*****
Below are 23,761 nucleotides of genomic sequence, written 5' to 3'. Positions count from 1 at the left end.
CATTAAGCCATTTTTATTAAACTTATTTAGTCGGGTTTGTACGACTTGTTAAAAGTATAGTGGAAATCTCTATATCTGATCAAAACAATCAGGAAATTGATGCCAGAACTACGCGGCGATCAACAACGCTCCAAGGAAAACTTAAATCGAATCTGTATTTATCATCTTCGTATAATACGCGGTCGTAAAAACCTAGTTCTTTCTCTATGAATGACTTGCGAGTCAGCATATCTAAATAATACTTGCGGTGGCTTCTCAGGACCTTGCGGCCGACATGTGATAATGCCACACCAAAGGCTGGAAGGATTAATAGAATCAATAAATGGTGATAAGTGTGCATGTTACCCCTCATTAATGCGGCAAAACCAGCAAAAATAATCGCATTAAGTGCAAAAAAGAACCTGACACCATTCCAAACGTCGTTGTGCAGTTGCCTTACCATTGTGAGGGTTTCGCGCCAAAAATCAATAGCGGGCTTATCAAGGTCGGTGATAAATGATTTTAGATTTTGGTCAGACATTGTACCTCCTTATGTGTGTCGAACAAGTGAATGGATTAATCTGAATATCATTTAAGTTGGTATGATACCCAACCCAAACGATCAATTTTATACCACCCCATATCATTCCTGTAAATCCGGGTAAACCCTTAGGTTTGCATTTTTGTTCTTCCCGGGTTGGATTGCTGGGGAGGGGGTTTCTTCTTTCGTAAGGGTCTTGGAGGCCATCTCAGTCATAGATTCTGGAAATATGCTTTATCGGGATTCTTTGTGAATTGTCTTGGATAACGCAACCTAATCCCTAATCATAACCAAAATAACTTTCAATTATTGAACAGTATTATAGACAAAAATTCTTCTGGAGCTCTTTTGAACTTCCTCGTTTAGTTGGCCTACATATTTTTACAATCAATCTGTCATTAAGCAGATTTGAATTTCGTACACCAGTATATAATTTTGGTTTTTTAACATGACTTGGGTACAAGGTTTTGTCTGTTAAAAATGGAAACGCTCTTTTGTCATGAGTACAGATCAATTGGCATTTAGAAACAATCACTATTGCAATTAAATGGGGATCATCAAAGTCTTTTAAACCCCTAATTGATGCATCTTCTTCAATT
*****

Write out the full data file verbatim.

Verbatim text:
Below are 23,761 nucleotides of genomic sequence, written 5' to 3'. Positions count from 1 at the left end.
CATTAAGCCATTTTTATTAAACTTATTTAGTCGGGTTTGTACGACTTGTTAAAAGTATAGTGGAAATCTCTATATCTGATCAAAACAATCAGGAAATTGATGCCAGAACTACGCGGCGATCAACAACGCTCCAAGGAAAACTTAAATCGAATCTGTATTTATCATCTTCGTATAATACGCGGTCGTAAAAACCTAGTTCTTTCTCTATGAATGACTTGCGAGTCAGCATATCTAAATAATACTTGCGGTGGCTTCTCAGGACCTTGCGGCCGACATGTGATAATGCCACACCAAAGGCTGGAAGGATTAATAGAATCAATAAATGGTGATAAGTGTGCATGTTACCCCTCATTAATGCGGCAAAACCAGCAAAAATAATCGCATTAAGTGCAAAAAAGAACCTGACACCATTCCAAACGTCGTTGTGCAGTTGCCTTACCATTGTGAGGGTTTCGCGCCAAAAATCAATAGCGGGCTTATCAAGGTCGGTGATAAATGATTTTAGATTTTGGTCAGACATTGTACCTCCTTATGTGTGTCGAACAAGTGAATGGATTAATCTGAATATCATTTAAGTTGGTATGATACCCAACCCAAACGATCAATTTTATACCACCCCATATCATTCCTGTAAATCCGGGTAAACCCTTAGGTTTGCATTTTTGTTCTTCCCGGGTTGGATTGCTGGGGAGGGGGTTTCTTCTTTCGTAAGGGTCTTGGAGGCCATCTCAGTCATAGATTCTGGAAATATGCTTTATCGGGATTCTTTGTGAATTGTCTTGGATAACGCAACCTAATCCCTAATCATAACCAAAATAACTTTCAATTATTGAACAGTATTATAGACAAAAATTCTTCTGGAGCTCTTTTGAACTTCCTCGTTTAGTTGGCCTACATATTTTTACAATCAATCTGTCATTAAGCAGATTTGAATTTCGTACACCAGTATATAATTTTGGTTTTTTAACATGACTTGGGTACAAGGTTTTGTCTGTTAAAAATGGAAACGCTCTTTTGTCATGAGTACAGATCAATTGGCATTTAGAAACAATCACTATTGCAATTAAATGGGGATCATCAAAGTCTTTTAAACCCCTAATTGATGCATCTTCTTCAATT